While I was hopeful that Ty would be accepted into the program after his initial testing, I was highly confident that he would be accepted based on our appeal. We provided compelling evidence of Ty’s exceptional abilities despite structured test scores along with exemplary letters of recommendation from faculty members of his school. Surely the committee would understand that there are exceptional and gifted children who may not test well but should be part of the program – especially if every teacher that student has ever had considers him to be gifted.
So it goes without saying that we were crushed when we received another letter from the District rejecting Ty and our appeal from the gifted program. The primary reason? “The Committee looked at all the appeal and testing information, work samples, and exemplary letters from teachers; but they did not have any additional cognitive tests to compare with the CogAT scores. In Challenge, students are expected to identify and solve complex programs, explore concepts in greater depth and complexity and be able to work at a much higher level than students in the regular program.”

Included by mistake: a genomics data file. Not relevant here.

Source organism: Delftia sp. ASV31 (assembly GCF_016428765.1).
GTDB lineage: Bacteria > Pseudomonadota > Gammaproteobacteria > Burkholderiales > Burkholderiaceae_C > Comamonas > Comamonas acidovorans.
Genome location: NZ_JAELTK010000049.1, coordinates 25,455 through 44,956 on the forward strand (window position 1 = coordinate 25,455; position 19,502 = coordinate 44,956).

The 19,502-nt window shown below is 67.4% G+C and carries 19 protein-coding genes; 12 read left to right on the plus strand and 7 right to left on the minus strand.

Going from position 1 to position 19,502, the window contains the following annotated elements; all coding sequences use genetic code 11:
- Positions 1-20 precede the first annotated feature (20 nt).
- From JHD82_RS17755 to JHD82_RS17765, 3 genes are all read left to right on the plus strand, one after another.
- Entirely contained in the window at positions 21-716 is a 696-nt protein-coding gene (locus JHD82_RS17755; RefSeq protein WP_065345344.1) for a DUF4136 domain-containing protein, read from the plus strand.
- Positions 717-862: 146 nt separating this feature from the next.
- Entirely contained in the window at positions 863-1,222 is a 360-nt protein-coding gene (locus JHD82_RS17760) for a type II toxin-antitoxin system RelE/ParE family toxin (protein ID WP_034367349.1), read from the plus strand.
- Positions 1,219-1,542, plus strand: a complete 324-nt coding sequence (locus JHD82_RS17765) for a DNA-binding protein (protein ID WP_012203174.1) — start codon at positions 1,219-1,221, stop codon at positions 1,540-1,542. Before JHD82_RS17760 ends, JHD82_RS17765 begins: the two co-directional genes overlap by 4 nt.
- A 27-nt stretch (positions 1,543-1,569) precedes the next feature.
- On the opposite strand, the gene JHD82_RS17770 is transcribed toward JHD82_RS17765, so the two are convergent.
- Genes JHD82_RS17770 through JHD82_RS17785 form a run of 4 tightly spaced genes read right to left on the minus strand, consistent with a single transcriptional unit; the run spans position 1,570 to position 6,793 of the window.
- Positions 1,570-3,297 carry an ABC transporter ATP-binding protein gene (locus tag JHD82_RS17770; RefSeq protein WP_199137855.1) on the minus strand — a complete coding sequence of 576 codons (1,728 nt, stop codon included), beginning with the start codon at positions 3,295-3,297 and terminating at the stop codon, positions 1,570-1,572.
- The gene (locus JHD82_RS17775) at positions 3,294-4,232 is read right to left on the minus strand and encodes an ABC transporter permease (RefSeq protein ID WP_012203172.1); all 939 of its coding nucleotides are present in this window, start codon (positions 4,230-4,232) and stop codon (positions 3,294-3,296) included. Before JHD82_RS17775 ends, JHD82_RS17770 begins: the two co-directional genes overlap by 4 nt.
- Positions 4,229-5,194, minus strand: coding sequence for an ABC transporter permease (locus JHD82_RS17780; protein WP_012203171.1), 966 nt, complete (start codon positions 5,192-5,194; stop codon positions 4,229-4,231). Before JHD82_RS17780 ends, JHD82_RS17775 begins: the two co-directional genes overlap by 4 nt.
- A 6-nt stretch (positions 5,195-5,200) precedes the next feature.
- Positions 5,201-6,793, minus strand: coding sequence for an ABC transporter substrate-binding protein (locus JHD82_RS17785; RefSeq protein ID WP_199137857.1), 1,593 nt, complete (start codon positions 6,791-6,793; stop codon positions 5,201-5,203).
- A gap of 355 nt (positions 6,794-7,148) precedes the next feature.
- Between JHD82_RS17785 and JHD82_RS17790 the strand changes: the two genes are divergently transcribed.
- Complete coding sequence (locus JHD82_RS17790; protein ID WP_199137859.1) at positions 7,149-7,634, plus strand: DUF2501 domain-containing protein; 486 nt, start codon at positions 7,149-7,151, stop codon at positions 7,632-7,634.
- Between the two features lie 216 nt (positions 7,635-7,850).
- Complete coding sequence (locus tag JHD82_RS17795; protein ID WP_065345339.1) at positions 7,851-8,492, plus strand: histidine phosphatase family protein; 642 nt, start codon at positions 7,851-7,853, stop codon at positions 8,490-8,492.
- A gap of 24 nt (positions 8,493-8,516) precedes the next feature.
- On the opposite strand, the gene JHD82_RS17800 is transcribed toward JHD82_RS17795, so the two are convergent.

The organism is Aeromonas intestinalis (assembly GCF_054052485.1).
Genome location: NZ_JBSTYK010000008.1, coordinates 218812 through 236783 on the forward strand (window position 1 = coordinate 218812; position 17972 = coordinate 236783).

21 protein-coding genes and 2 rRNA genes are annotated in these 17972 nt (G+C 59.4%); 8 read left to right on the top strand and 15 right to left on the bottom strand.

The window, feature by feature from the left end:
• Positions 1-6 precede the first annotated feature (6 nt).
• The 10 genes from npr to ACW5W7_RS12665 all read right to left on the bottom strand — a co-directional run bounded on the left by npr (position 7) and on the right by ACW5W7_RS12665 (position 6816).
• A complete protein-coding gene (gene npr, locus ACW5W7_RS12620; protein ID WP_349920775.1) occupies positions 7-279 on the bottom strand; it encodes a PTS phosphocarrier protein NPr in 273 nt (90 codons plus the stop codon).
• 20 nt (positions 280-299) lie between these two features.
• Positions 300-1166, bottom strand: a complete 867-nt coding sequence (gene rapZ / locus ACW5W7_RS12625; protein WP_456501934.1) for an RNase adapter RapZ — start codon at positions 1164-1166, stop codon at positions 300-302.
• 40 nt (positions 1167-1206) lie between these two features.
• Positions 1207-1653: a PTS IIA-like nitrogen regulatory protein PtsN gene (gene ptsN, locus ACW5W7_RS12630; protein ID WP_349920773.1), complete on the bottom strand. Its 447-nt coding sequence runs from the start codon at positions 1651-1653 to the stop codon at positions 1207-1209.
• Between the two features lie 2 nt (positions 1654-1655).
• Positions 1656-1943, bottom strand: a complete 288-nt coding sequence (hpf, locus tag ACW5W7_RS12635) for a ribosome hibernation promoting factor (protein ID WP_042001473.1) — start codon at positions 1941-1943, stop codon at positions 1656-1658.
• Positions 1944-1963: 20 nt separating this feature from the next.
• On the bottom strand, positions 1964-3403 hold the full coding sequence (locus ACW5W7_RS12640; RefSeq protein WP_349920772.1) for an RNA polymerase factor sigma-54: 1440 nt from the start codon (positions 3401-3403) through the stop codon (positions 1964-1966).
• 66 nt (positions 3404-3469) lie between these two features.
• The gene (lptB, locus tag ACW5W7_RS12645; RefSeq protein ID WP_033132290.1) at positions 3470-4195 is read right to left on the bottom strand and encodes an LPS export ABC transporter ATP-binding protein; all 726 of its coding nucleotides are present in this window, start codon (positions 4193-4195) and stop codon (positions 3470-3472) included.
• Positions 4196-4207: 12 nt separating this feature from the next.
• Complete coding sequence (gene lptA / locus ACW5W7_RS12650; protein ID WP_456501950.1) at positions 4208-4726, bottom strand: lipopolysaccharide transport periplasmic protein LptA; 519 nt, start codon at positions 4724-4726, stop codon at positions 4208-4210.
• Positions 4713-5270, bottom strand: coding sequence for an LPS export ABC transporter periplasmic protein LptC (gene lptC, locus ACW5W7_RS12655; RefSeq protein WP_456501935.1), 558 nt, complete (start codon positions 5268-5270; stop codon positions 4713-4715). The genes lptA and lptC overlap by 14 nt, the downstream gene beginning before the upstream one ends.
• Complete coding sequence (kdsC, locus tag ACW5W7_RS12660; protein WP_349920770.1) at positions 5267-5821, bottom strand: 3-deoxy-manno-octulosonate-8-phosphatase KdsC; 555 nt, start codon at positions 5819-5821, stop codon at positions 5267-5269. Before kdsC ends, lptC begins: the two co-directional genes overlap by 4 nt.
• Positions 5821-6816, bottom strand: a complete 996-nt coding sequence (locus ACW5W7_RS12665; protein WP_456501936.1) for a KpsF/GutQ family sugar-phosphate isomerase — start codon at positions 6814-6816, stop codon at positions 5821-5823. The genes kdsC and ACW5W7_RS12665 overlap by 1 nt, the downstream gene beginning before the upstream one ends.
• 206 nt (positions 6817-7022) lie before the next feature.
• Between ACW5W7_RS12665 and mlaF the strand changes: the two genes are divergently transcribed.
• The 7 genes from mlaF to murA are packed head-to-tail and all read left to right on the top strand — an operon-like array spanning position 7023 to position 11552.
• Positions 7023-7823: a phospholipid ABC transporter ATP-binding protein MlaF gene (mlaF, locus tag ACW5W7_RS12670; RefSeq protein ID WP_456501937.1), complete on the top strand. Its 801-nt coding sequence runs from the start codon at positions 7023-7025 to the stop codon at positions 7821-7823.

So in other words, the committee doesn’t care what Ty’s teachers think. Or about his work samples or report cards. The only criteria they are using is test scores. We are saddened that families who cannot afford private testing are not allowed into the challenge program. Paying out of pocket for additional testing for the purpose of appeal puts an advantage on wealthy families and unfairly punishes those who cannot afford such private sessions. In our case, we priced out the private testing opportunities to find they are quite expensive and we ran out of time to find alternative means.
We were very explicit in our appeal letter that Ty just doesn’t test well in timed, structured settings, but that given additional opportunities to prove his abilities, he would outperform expectations.
While the most recent letter said that the committee’s decision is final, we’re not settling for defeat yet because we know how important this is for Ty’s education and development. We’re currently exploring legal and other options, including discussions with the Washington Office of Superintendent of Public Instruction and the Washington State Governor’s Office of the Education Ombuds. The process is broken and it needs to be fixed so that Ty and other deserving and neglected students are not unfairly excluded.
— By David Kaufer
David Kaufer is a fun-loving Super Dad of 8-year-old twin sons, an insane Oregon Ducks fanatic (follow him on Twitter @DavidKaufer), advocate for green/sustainability and autism issues, and connoisseur of Northwest microbrews. He and his wife Renee moved to Edmonds in 2005 to raise their family (and enjoy the gorgeous views).